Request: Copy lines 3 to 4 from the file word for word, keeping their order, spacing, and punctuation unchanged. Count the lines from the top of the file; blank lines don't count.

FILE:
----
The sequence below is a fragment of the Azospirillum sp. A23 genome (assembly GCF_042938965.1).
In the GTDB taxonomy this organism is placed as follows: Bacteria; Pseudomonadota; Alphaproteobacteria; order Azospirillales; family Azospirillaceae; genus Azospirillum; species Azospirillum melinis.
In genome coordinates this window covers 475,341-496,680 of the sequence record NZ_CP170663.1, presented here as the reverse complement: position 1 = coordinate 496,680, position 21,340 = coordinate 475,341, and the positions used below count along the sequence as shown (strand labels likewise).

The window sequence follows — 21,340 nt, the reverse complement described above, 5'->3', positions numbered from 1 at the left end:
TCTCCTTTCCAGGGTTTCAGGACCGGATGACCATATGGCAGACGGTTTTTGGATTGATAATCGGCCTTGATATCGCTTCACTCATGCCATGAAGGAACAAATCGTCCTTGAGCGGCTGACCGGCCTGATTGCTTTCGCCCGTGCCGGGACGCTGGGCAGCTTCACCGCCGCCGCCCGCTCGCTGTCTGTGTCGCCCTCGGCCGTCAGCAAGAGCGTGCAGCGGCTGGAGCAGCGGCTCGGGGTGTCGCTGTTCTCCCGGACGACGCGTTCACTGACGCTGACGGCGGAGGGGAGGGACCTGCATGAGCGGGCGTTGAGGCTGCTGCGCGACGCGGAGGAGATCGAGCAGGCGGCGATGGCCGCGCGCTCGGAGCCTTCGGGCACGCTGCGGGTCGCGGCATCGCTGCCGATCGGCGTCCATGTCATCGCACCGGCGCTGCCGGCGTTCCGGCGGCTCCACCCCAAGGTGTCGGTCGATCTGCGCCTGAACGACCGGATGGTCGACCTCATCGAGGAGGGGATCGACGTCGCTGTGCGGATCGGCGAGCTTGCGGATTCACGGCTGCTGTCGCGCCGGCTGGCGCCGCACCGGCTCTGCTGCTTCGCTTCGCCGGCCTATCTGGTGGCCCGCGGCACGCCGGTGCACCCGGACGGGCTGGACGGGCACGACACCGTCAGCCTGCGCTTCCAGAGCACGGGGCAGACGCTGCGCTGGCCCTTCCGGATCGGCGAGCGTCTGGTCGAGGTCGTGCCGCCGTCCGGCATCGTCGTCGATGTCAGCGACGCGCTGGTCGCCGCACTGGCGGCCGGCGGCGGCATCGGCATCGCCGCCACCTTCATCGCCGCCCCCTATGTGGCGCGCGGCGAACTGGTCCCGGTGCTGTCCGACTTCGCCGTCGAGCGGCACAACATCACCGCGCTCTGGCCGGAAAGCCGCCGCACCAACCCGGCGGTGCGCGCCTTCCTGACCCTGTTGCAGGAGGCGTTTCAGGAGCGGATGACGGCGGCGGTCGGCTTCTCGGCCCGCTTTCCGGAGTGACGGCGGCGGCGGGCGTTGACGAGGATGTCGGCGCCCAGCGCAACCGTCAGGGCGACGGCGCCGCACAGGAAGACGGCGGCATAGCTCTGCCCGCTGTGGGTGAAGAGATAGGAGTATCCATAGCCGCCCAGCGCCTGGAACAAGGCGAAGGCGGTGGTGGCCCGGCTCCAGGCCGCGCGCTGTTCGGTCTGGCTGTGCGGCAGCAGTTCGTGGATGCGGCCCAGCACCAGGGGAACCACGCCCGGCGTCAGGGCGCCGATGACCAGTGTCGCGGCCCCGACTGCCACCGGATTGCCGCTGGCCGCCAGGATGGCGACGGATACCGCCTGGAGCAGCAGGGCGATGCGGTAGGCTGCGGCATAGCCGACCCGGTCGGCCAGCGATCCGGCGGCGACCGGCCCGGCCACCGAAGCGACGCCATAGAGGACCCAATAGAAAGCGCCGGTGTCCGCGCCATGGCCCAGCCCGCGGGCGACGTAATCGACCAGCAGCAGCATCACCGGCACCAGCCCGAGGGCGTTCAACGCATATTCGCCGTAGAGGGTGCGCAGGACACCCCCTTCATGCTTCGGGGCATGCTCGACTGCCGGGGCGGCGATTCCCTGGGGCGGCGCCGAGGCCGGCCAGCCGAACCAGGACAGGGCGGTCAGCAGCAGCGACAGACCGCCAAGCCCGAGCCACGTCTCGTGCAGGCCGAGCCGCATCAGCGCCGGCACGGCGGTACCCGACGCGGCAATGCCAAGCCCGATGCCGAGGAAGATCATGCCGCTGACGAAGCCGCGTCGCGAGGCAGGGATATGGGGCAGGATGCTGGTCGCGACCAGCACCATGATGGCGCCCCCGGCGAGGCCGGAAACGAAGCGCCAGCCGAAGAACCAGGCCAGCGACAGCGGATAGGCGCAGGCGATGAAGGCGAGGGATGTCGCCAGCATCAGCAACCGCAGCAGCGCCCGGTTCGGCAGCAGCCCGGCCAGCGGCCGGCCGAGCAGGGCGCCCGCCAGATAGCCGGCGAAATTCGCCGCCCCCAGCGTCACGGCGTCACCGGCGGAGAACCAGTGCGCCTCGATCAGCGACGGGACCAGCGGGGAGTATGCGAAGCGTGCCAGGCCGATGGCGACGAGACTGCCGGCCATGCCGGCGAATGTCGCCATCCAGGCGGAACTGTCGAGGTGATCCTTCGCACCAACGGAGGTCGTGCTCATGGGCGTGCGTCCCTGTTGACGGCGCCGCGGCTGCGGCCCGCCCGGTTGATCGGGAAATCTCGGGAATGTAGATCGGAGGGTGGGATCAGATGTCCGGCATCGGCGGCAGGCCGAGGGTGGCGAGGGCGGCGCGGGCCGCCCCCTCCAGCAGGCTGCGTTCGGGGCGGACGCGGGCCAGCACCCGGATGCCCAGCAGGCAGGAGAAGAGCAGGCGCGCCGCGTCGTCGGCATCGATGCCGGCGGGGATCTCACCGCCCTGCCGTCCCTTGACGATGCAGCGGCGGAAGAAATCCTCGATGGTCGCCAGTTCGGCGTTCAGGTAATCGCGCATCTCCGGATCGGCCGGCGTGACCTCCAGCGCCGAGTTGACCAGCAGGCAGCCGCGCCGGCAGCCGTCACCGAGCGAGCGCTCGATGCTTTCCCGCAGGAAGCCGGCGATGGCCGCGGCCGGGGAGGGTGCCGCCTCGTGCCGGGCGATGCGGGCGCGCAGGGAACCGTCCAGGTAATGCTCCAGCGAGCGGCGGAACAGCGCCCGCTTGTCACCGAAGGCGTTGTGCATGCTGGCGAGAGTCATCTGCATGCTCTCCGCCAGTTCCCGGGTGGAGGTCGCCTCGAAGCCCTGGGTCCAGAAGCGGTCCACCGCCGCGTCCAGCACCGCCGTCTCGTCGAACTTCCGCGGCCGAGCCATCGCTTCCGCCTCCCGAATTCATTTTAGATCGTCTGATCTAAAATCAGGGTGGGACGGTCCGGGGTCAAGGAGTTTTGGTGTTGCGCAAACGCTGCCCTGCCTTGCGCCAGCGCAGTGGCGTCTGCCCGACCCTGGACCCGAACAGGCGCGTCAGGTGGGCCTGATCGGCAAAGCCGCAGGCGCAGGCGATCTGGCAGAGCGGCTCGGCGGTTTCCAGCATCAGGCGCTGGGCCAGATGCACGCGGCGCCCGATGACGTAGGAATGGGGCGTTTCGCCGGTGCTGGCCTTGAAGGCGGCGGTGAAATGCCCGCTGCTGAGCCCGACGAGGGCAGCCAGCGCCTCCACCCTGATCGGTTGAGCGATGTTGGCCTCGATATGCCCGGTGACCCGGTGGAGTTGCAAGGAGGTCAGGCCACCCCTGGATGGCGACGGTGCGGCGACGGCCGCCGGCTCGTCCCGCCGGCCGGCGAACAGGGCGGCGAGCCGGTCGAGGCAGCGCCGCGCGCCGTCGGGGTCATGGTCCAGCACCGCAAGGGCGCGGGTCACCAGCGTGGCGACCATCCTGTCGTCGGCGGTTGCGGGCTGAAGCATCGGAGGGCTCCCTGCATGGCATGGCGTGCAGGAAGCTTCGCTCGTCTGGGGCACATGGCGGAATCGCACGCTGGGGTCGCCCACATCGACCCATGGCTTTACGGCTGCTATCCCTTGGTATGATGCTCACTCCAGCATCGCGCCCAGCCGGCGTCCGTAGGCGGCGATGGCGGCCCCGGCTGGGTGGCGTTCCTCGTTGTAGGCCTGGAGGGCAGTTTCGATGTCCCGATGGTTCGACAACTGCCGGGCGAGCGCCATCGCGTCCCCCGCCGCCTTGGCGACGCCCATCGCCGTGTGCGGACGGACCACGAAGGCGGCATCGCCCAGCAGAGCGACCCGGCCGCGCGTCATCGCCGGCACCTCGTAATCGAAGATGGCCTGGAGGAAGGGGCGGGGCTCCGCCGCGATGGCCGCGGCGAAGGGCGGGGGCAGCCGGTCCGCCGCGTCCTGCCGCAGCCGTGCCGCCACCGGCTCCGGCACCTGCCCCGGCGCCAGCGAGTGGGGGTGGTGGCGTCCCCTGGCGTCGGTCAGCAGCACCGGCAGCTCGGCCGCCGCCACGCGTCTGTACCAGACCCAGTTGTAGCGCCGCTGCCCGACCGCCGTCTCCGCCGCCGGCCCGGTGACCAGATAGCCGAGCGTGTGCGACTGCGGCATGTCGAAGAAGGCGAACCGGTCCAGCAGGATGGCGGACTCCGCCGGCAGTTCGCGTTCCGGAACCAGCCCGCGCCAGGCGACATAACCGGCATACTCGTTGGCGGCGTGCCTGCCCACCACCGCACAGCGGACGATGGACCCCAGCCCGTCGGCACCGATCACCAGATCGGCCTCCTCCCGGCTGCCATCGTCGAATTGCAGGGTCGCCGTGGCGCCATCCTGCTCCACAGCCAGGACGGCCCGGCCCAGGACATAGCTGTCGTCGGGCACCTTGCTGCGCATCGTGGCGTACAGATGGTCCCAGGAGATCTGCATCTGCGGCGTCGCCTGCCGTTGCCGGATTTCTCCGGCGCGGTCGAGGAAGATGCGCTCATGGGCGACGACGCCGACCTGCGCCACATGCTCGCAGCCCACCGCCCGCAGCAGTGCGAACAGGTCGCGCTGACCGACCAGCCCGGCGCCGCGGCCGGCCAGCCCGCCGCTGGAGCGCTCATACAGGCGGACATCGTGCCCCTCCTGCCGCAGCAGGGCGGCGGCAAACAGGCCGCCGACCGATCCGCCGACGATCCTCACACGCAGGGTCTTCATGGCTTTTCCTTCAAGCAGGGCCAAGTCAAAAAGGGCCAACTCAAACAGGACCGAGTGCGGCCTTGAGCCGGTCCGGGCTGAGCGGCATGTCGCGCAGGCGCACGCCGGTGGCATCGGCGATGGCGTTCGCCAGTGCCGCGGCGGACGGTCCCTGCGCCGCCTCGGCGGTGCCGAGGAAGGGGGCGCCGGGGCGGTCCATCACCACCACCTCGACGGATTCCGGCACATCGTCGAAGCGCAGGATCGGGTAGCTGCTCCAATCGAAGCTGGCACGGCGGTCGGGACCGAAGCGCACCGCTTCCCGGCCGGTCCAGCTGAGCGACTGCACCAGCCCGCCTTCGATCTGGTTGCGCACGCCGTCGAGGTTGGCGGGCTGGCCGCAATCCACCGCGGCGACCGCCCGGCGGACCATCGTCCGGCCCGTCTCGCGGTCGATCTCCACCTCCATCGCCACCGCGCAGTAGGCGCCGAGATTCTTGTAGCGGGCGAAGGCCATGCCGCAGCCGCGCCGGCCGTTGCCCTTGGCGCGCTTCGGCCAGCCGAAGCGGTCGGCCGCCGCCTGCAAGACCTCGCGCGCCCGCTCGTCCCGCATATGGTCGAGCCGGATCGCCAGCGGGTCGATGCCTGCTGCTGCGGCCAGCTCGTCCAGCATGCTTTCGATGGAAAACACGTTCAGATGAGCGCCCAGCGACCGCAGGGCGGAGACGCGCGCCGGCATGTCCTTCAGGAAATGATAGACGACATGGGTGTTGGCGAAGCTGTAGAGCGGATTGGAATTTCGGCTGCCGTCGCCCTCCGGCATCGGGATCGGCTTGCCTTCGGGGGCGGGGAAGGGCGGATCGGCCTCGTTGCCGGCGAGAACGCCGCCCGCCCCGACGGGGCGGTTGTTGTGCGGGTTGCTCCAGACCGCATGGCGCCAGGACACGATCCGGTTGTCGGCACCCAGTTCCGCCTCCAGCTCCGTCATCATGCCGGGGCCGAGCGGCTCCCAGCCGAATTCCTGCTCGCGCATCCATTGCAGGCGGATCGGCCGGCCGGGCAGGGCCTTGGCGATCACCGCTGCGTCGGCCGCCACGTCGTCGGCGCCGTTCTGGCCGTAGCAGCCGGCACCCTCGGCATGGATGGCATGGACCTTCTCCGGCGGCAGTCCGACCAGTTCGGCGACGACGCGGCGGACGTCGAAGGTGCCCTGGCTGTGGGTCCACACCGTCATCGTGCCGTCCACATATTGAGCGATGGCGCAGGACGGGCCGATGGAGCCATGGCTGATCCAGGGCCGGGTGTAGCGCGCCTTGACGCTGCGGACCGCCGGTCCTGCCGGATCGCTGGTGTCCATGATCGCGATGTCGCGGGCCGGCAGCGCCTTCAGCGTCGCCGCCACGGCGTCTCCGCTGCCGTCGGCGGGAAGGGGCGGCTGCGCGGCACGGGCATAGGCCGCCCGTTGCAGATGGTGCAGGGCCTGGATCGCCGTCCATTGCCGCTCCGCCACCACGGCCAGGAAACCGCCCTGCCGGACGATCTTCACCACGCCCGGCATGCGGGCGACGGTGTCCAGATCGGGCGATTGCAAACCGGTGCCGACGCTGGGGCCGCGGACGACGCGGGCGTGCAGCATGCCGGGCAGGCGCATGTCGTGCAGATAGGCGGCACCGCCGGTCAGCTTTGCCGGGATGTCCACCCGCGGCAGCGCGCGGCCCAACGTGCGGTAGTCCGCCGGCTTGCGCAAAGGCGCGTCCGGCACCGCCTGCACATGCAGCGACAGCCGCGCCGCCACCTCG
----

In genome coordinates this window covers 475,341-496,680 of the sequence record NZ_CP170663.1, presented here as the reverse complement: position 1 = coordinate 496,680, position 21,340 = coordinate 475,341, and the positions used below count along the sequence as shown (strand labels likewise).

The window sequence follows — 21,340 nt, the reverse complement described above, 5'->3', positions numbered from 1 at the left end: